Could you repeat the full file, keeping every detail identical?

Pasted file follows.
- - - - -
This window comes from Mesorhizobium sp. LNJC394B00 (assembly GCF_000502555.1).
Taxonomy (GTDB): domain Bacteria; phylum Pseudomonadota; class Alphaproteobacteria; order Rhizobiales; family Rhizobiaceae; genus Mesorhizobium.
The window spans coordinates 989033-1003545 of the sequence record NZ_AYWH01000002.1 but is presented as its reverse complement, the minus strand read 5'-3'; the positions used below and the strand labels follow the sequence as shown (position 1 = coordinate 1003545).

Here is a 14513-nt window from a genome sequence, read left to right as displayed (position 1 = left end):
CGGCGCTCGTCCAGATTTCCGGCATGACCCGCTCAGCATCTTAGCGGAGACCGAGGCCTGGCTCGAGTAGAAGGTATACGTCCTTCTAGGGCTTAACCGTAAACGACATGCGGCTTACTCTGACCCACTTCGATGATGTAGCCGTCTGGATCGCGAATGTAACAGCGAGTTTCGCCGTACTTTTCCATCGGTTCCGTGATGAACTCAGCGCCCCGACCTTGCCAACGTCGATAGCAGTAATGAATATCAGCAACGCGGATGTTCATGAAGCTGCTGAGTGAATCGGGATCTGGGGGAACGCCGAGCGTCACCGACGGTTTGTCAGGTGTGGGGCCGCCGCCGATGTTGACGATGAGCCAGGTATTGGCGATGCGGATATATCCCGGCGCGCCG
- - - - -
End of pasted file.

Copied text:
This window comes from Mesorhizobium sp. LNJC394B00 (assembly GCF_000502555.1).
Taxonomy (GTDB): domain Bacteria; phylum Pseudomonadota; class Alphaproteobacteria; order Rhizobiales; family Rhizobiaceae; genus Mesorhizobium.
The window spans coordinates 989033-1003545 of the sequence record NZ_AYWH01000002.1 but is presented as its reverse complement, the minus strand read 5'-3'; the positions used below and the strand labels follow the sequence as shown (position 1 = coordinate 1003545).

Here is a 14513-nt window from a genome sequence, read left to right as displayed (position 1 = left end):
CGGCGCTCGTCCAGATTTCCGGCATGACCCGCTCAGCATCTTAGCGGAGACCGAGGCCTGGCTCGAGTAGAAGGTATACGTCCTTCTAGGGCTTAACCGTAAACGACATGCGGCTTACTCTGACCCACTTCGATGATGTAGCCGTCTGGATCGCGAATGTAACAGCGAGTTTCGCCGTACTTTTCCATCGGTTCCGTGATGAACTCAGCGCCCCGACCTTGCCAACGTCGATAGCAGTAATGAATATCAGCAACGCGGATGTTCATGAAGCTGCTGAGTGAATCGGGATCTGGGGGAACGCCGAGCGTCACCGACGGTTTGTCAGGTGTGGGGCCGCCGCCGATGTTGACGATGAGCCAGGTATTGGCGATGCGGATATATCCCGGCGCGCCG